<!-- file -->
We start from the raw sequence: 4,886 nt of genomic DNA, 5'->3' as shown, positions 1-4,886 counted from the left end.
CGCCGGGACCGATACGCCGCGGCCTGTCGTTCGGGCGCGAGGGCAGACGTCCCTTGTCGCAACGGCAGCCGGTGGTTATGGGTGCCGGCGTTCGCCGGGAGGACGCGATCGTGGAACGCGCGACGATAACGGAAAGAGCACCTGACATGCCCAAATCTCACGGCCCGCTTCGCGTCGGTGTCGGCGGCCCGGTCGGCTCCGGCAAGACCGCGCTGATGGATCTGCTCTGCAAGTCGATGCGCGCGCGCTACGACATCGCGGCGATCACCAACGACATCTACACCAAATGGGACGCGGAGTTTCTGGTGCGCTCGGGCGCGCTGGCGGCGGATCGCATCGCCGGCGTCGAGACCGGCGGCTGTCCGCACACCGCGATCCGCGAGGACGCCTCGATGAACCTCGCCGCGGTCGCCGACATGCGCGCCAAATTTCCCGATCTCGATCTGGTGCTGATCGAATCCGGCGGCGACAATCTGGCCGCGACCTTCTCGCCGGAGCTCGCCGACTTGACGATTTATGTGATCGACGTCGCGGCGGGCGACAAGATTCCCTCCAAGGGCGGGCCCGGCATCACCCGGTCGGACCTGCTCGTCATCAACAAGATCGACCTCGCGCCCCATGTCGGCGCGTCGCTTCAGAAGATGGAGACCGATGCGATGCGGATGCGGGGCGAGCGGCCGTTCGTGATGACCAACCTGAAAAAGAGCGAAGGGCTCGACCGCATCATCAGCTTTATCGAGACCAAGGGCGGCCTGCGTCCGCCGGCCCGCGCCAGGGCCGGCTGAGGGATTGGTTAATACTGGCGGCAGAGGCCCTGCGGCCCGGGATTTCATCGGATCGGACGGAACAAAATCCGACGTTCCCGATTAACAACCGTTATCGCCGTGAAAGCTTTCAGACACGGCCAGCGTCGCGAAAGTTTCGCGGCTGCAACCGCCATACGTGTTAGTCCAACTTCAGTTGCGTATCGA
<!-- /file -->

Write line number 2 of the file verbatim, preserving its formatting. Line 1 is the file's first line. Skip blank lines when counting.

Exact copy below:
CGCCGGGACCGATACGCCGCGGCCTGTCGTTCGGGCGCGAGGGCAGACGTCCCTTGTCGCAACGGCAGCCGGTGGTTATGGGTGCCGGCGTTCGCCGGGAGGACGCGATCGTGGAACGCGCGACGATAACGGAAAGAGCACCTGACATGCCCAAATCTCACGGCCCGCTTCGCGTCGGTGTCGGCGGCCCGGTCGGCTCCGGCAAGACCGCGCTGATGGATCTGCTCTGCAAGTCGATGCGCGCGCGCTACGACATCGCGGCGATCACCAACGACATCTACACCAAATGGGACGCGGAGTTTCTGGTGCGCTCGGGCGCGCTGGCGGCGGATCGCATCGCCGGCGTCGAGACCGGCGGCTGTCCGCACACCGCGATCCGCGAGGACGCCTCGATGAACCTCGCCGCGGTCGCCGACATGCGCGCCAAATTTCCCGATCTCGATCTGGTGCTGATCGAATCCGGCGGCGACAATCTGGCCGCGACCTTCTCGCCGGAGCTCGCCGACTTGACGATTTATGTGATCGACGTCGCGGCGGGCGACAAGATTCCCTCCAAGGGCGGGCCCGGCATCACCCGGTCGGACCTGCTCGTCATCAACAAGATCGACCTCGCGCCCCATGTCGGCGCGTCGCTTCAGAAGATGGAGACCGATGCGATGCGGATGCGGGGCGAGCGGCCGTTCGTGATGACCAACCTGAAAAAGAGCGAAGGGCTCGACCGCATCATCAGCTTTATCGAGACCAAGGGCGGCCTGCGTCCGCCGGCCCGCGCCAGGGCCGGCTGAGGGATTGGTTAATACTGGCGGCAGAGGCCCTGCGGCCCGGGATTTCATCGGATCGGACGGAACAAAATCCGACGTTCCCGATTAACAACCGTTATCGCCGTGAAAGCTTTCAGACACGGCCAGCGTCGCGAAAGTTTCGCGGCTGCAACCGCCATACGTGTTAGTCCAACTTCAGTTGCGTATCGA